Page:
Although there was an overall reduction in cancer risk for those eating a mostly organic diet, the reduced risk was even greater for two specific forms of the disease: lymphoma (76 percent reduced risk) and postmenopausal breast cancer (34 percent reduced risk).
“The most surprising finding was the extent of the reduction, which is far from the usual risk observed for nutritional factors,” says Julia Baudry of the Center of Research in Epidemiology and Statistics at the Sorbonne in Paris. She is the lead author of the study.
“There are lots of benefits to eating organic foods, and limiting exposure to pesticides is one of the biggest,” says Charlotte Vallaeys, a senior policy analyst and sustainability expert in the food safety and testing department at Consumer Reports. “This study adds to the current body of evidence supporting the health benefits of eating more organic foods.”
Examining the connections
One of the requirements for a food to be labeled organic in Europe and the United States is that it must be produced without the use of most synthetic pesticides. About 40 pesticides approved by the Environmental Protection Agency for use in conventional (nonorganic) food production are classified as possible or probable carcinogens by the International Agency for Research on Cancer. According to the Centers for Disease Control and Prevention, about 90 percent of us have detectable levels of pesticides in our blood and urine.
Previous research has found a link between eating more organic food and a reduced risk of non-Hodgkin’s lymphoma, but not breast cancer. “One hypothesis explaining the inverse association between organic food intake and breast cancer [in the current study] may be the endocrine [hormone] disrupting effects of some pesticides,” Baudry says.
There are several limitations to this study, which the researchers fully acknowledge. The number of people involved in the study was quite large, but the group consists of volunteers who are mostly female, well-educated and health-conscious. In addition, study subjects were 44 years old on average at the start of the research, and they were followed for only 4½ years.
“This is a very difficult area to study, and it’s very hard to accurately assess habitual consumption of organic food,” says Frank B. Hu, chair of the department of nutrition at Harvard T.H. Chan School of Public Health and author of an independent commentary that accompanies the study.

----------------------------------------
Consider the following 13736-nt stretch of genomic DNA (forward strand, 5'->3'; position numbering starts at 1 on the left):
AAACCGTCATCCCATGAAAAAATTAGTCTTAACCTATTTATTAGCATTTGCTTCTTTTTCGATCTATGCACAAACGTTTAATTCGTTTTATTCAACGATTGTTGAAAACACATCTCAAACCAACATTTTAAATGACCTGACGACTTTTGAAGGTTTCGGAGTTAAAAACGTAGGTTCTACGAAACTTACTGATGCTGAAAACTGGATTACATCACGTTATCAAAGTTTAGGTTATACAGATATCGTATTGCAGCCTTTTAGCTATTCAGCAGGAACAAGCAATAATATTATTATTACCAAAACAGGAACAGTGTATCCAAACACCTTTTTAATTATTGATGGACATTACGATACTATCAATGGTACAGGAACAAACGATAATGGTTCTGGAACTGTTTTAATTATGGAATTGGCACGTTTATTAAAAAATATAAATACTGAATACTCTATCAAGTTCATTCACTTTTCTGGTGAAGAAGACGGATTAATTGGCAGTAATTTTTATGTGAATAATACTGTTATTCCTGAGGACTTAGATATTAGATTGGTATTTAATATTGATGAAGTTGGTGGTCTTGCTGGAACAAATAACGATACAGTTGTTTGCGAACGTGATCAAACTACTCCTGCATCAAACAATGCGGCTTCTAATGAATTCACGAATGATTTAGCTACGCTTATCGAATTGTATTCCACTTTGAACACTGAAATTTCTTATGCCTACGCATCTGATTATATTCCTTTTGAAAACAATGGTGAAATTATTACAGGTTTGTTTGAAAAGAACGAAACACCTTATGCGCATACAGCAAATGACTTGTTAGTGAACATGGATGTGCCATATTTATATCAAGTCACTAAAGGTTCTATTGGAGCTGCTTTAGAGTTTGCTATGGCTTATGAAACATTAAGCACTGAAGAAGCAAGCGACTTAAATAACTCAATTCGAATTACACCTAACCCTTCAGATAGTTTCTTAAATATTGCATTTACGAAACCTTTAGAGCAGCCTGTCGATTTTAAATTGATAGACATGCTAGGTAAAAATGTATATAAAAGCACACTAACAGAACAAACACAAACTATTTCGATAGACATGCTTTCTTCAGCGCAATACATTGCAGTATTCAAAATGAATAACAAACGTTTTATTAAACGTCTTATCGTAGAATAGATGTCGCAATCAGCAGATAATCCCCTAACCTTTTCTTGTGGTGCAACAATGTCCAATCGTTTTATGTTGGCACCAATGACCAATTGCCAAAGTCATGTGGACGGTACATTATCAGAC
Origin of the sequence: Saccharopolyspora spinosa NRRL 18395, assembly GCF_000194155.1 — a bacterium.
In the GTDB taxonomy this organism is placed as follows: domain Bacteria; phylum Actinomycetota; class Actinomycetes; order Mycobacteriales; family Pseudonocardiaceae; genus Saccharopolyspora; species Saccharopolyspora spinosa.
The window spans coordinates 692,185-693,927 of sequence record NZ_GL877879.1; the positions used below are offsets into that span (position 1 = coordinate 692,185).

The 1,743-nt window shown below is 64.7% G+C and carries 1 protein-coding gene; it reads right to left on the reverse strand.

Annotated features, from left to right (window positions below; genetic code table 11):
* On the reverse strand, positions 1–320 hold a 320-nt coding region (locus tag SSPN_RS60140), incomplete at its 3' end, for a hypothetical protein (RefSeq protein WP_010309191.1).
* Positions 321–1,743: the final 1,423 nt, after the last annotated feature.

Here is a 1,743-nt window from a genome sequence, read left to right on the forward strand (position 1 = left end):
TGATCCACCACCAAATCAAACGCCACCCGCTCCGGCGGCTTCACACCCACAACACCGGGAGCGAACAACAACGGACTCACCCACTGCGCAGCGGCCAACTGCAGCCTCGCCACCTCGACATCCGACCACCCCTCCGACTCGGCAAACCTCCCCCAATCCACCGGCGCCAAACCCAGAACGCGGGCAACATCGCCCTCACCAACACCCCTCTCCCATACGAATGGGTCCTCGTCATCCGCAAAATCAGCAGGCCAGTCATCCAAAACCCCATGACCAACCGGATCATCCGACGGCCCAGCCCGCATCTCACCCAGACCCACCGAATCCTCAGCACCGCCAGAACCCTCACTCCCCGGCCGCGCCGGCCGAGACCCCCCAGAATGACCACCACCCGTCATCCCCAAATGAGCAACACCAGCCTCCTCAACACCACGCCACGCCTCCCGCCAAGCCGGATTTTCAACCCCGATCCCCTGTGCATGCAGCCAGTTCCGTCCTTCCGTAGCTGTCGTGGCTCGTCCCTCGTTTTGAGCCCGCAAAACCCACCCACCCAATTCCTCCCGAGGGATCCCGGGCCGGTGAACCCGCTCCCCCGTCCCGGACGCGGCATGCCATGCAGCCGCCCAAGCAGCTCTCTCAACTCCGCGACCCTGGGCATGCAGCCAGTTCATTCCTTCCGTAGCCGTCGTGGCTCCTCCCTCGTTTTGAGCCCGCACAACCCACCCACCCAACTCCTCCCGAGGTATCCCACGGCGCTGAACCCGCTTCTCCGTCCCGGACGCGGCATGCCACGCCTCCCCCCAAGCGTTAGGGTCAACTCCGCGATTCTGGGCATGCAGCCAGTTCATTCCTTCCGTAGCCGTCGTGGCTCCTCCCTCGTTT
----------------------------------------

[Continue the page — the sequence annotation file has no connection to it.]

“Overall, these are interesting results, but they are very preliminary,” Hu says. “And it would be premature to make organic food consumption recommendations based just on this study.”
Should you eat only organic?
The No. 1 thing to focus on is following an overall healthy diet, Baudry says.
“These findings should not prevent people from eating fruit and vegetables, whatever the farming system [organic or not], as they are important protective factors against cancer risk,” she says.
Other lifestyle factors that play an important role in cancer prevention include maintaining a healthy weight, exercising regularly and eating a diet that’s rich in whole grains, while avoiding or limiting alcohol, added sugars, refined grains, and red and processed meat.
Still, if organic options are available and fit into your budget, “Consumer Reports recommends opting for organic foods whenever possible, in part because they are produced without most synthetic pesticides,” Vallaeys says.
In a 2015 analysis of government data on pesticide residues, experts at Consumer Reports found that some conventional fruits and vegetables pose a higher risk from pesticides than others. These include carrots, cranberries, green beans, hot peppers, nectarines and peaches.
Consumer Reports is an independent, nonprofit organization that works side by side with consumers to create a fairer, safer, and healthier world. CR does not endorse products or services, and does not accept advertising. Read more at ConsumerReports.org.